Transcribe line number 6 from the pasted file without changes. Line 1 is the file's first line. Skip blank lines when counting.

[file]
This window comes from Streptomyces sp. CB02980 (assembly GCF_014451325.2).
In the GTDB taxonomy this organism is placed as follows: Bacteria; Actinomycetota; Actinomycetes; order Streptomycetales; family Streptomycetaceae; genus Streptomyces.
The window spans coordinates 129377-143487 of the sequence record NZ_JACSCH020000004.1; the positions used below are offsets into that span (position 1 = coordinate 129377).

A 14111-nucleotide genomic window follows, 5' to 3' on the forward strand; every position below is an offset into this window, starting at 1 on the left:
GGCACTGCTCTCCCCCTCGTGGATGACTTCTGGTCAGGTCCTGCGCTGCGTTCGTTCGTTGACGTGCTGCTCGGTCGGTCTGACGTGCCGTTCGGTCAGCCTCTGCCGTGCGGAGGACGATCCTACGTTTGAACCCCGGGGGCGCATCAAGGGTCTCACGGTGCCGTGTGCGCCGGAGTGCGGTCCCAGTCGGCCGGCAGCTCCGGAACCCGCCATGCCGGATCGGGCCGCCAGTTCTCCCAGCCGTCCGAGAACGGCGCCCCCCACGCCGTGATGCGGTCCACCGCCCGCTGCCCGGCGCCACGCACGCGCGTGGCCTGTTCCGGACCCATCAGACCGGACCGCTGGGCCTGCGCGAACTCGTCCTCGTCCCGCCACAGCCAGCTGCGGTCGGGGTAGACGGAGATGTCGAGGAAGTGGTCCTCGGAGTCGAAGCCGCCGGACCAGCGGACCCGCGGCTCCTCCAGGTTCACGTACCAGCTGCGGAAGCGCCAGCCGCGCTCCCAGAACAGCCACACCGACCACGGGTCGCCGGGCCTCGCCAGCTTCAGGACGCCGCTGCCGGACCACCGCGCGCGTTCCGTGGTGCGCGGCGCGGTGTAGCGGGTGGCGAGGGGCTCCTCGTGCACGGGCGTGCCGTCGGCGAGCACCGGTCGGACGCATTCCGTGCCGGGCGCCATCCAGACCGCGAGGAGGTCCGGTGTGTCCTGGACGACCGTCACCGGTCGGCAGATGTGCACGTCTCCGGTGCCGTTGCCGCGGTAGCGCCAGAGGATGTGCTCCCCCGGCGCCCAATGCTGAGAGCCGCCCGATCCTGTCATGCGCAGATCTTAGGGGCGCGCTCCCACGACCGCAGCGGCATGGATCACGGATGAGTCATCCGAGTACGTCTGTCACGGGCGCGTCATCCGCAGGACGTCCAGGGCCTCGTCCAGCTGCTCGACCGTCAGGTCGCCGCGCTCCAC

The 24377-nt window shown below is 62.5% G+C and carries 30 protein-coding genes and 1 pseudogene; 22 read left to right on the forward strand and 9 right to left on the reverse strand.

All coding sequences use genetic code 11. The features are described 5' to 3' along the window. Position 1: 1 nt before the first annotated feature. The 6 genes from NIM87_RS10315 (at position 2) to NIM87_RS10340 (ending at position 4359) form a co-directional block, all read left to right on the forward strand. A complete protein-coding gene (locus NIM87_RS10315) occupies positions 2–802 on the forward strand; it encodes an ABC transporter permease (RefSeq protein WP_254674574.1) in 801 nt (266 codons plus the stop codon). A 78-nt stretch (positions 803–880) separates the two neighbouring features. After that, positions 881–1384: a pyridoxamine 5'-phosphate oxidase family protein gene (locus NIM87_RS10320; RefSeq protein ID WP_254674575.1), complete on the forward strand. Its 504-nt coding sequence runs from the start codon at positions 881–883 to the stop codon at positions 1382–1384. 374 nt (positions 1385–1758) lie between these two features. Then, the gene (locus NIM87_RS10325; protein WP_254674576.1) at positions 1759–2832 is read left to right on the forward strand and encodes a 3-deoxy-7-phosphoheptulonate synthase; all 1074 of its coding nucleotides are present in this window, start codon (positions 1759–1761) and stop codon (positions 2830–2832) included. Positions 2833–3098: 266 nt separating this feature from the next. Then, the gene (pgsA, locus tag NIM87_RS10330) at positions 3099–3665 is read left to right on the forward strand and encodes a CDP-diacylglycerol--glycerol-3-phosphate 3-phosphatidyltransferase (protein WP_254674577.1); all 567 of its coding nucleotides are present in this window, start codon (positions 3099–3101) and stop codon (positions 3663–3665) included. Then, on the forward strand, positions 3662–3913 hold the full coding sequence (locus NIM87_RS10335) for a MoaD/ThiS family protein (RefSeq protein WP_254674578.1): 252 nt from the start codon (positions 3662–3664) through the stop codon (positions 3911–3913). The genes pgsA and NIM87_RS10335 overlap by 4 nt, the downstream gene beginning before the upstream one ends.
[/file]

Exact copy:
The 24377-nt window shown below is 62.5% G+C and carries 30 protein-coding genes and 1 pseudogene; 22 read left to right on the forward strand and 9 right to left on the reverse strand.